Next fall, students may be able to declare a minor in international relations, combining courses from different departments with study abroad programs. After more than a year of deliberation, administrators in the College of Literature, Science and the Arts said they expect the minor will be ready to offer students by fall term.
An international relations minor would be interdisciplinary, uniting existing curricula from political science, economics, comparative literature and history departments, to name a few. The minor may also draw courses from colleges other than LSA.
With the increasing globalization of society, students should have the opportunity to study international relations, said Ryan Ford, LSA Student Government president.
“We feel it’s necessary for our University — especially given its commitment to making the University a place where students become accustomed with lots of different cultures and countries — that it’s very important for the University to have an international relations program,” said Ford, an LSA senior.
The University is one of the only Big Ten schools without an international relations program, Ford added. That fact, coupled with an increase in student demand for such a program, propelled LSA-SG to lobby for the new minor, he said.
LSA-SG gave the proposal to LSA deans last fall suggesting the implementation of two different types of international relations minors — one with a traditional focus and one with a cultural focus, said Paige Butler, academic relations officer for LSA-SG.
“One would be more what you would typically think of as an international relations minor, and it would pull classes from economics and political science,” said Butler, an LSA junior. The other minor would have a cultural focus, drawing classes from anthropology, history, comparative literature and language departments, she added.
“We’d like to see the cultural minor housed in the comparative literature department. We’d like to see the traditional minor housed in either the economics or the political science department,” Butler said.
Marjorie Horton, assistant dean for LSA undergraduate education said she has worked closely with LSA-SG representatives in moving forward with the minor, providing input and acting as a sounding board.
“I do give the LSA Student Government a lot of credit and respect for their help. … They’ve conducted their research and their advocacy and are representing the broader student interest,” Horton said.
While LSA faculty have researched the possibility of a minor, they have yet to formally approve the official proposal for the new minor.
“The goal is to have these faculty work together to ideally submit two proposals that would then go through the normal review and approval mechanisms like any other academic minor,” Horton said. She added that faculty from several departments and the International Institute are still discussing the matter.
Establishing the international relations minor should be the first step in the eventual creation of an international relations concentration, Ford said.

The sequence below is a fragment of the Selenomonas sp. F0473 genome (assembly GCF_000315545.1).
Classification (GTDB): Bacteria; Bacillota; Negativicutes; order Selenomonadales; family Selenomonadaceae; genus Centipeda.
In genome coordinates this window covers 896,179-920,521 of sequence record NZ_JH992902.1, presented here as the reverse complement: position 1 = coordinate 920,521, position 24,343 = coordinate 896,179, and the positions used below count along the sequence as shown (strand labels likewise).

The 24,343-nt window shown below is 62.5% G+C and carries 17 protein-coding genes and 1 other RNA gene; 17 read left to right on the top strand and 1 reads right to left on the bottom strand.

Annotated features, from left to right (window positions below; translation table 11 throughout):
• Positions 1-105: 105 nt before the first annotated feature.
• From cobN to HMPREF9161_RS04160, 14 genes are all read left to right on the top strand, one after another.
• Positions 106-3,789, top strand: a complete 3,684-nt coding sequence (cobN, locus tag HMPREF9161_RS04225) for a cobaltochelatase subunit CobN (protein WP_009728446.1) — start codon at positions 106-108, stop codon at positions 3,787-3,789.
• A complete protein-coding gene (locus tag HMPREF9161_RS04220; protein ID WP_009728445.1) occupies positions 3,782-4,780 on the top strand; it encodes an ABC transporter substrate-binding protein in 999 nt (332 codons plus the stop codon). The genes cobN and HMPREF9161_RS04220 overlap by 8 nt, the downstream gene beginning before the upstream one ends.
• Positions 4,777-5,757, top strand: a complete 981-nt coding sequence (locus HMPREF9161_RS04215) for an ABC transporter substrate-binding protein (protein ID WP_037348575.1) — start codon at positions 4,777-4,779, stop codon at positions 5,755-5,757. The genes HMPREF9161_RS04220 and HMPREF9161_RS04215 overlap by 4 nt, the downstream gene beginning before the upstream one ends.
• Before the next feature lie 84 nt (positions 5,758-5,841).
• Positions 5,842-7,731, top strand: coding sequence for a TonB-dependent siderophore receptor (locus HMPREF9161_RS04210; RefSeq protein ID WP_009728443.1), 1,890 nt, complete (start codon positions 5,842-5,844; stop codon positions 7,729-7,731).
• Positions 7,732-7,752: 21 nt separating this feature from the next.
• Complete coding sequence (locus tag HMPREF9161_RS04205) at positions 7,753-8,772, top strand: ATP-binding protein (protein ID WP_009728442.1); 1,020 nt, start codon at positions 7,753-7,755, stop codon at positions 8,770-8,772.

Political Science Prof. Mark Tessler, director of the International Institute, said he supports the creation of the minor, but added that he hopes LSA will eventually create an international relations concentration.
“My own personal view is that we ought to have both,” Tessler said. “We shouldn’t limit ourselves to only thinking about a minor.”
Horton said if LSA were to create an academic concentration in international relations, it would require an entirely new department. “We’re aware that that’s a student interest, and at this point we’re enthusiastically working with them to support the launch of a minor,” Horton said.
Tessler recently met with LSA-SG representatives to discuss the International Institute’s role in the international relations program. He said he suggests LSA should look outside its own college for courses applicable to the minor, suggesting the School of Public Policy and the Business School as possibilities.
He added that the International Institute would be open to housing the department. “We’re happy to participate in a conversation about what’s the best place for it and that might include us as well,” he said.
In another show of student support for the international relations minor, a majority of LSA students voting in the recent student government elections — 857 out of 1246 voters — said they would choose either a minor or a concentration in international relations if offered.
“It was kind of a really shocking thing for us to see that over two-thirds of students who took part in the last LSA Student Government election would take some sort of an international relations program,” Ford said.
Butler said she has met with Horton and other administrators many times over the last year to promote implementation of the international relations minor. “It’s been a very slow process, but things are moving,” she said.
“Our role is just pushing it forward, and we’ve been doing that,” Ford said.
LSA’s Academic Relations Committee is working with the Michigan Student Assembly’s Academic Affairs Committee to invite speakers for a symposium about international relations, Butler said. She said the symposium would take place in the winter term and would help publicize the international relations minor.
Budget cuts are not expected to hamper the minor’s creation, Horton said, especially because LSA will be using existing courses for the minor.
“It’s of course possible that in the future the faculty may be interested in developing one or more courses for the minor. This could potentially require new funding,” Horton said.